The Wall Street Journal reports that the Chinese economy isn’t looking great right now:
Chinese authorities halted trading in key bond futures for the first time on Thursday, as panicky investors sold the securities on concern that a long, credit-fueled bull market was coming to an end amid slowing growth, capital outflows and heightened government concern about asset bubbles. China’s 10-year and 5-year Treasury bond futures recorded their biggest ever drops in early trading, falling by 2% and 1.2%, respectively, prompting exchange authorities here to suspend the securities. Trading resumed only after China’s central bank injected around $22 billion into the short-term money market.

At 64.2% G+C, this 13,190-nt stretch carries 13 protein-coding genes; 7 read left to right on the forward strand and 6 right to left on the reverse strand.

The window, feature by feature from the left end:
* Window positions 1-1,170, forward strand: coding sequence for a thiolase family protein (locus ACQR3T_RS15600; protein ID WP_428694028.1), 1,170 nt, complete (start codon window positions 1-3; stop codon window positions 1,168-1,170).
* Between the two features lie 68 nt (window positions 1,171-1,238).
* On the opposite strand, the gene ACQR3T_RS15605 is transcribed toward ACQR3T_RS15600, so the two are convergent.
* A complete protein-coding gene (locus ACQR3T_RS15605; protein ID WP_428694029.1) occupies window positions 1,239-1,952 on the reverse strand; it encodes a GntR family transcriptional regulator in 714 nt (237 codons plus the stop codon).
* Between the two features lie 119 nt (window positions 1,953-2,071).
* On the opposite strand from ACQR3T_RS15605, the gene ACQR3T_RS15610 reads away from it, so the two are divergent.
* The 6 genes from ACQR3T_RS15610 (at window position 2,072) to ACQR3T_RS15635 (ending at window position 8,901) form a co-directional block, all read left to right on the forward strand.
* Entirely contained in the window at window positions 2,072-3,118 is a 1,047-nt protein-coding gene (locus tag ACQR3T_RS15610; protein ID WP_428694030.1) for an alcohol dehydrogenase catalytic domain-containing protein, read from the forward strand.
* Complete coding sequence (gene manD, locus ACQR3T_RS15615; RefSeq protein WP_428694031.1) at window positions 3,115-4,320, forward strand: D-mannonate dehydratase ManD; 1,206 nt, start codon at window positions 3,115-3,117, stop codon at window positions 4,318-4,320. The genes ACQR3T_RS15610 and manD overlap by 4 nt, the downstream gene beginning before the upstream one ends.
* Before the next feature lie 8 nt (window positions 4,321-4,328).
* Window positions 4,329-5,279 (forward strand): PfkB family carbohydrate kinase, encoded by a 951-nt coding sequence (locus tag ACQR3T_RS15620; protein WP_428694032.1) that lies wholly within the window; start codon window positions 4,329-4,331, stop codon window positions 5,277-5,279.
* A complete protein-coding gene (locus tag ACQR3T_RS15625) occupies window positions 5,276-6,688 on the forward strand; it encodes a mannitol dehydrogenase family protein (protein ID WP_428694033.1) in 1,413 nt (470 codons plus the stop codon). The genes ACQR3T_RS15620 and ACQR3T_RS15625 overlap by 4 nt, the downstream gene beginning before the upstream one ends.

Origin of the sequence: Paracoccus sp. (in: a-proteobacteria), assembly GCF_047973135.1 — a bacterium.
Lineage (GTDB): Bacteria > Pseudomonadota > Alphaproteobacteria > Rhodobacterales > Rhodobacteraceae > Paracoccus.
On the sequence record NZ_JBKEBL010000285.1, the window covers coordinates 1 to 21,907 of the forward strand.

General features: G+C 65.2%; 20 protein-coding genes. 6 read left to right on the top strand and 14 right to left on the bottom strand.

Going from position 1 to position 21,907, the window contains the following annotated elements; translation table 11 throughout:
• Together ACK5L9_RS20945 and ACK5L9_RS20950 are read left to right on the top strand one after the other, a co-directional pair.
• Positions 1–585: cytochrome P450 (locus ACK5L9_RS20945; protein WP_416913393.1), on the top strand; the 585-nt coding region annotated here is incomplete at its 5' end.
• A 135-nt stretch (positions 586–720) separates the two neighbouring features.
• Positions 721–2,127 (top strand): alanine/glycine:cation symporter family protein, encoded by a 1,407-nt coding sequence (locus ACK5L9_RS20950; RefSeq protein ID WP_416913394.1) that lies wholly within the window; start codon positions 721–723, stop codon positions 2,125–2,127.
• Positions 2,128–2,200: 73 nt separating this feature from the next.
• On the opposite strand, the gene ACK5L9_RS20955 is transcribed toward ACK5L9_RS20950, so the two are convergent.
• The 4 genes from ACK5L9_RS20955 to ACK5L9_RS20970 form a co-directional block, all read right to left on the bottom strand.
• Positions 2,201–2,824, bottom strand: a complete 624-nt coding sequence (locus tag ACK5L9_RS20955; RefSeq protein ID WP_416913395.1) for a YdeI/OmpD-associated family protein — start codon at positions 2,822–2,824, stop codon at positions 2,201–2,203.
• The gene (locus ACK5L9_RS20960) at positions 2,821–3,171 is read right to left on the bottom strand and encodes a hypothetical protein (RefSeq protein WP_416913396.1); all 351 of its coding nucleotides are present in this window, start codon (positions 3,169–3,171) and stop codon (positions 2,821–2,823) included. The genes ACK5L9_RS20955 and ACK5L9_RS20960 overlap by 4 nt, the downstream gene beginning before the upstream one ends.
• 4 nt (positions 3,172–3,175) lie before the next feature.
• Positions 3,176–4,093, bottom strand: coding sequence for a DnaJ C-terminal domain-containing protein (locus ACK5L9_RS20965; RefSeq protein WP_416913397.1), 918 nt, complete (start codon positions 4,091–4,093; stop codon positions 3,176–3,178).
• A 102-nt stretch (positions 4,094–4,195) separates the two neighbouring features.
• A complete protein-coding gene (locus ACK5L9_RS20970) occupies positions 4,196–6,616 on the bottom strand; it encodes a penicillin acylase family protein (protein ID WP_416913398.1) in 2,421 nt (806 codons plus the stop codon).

Just a reminder: when bond yields go up, it means bond prices are going down. They’re going down because everyone is selling. And everyone is selling because they want to put their money someplace else—preferably someplace non-Chinese.
If China’s economy really is in trouble, it means that Donald Trump could have more leverage over China than he expected. He won’t need a 35 percent tariff. Even a modest targeted tariff on certain key goods could be enough to rattle the Chinese economy even further and bring them to the negotiating table.
Of course, the Chinese might refuse to be bullied and retaliate instead, even if it hurts their own economy. Who knows? What’s more, if China’s economy really does tank, that will affect the US as well—and not in a way that brings any jobs back. More likely, it would slow global growth and put Americans out of work.
Welcome to real-world economics, Mr. Trump. Slogans don’t work here, and the iron triangle constricts your options just as much as it does any other president. I hope you’re ready.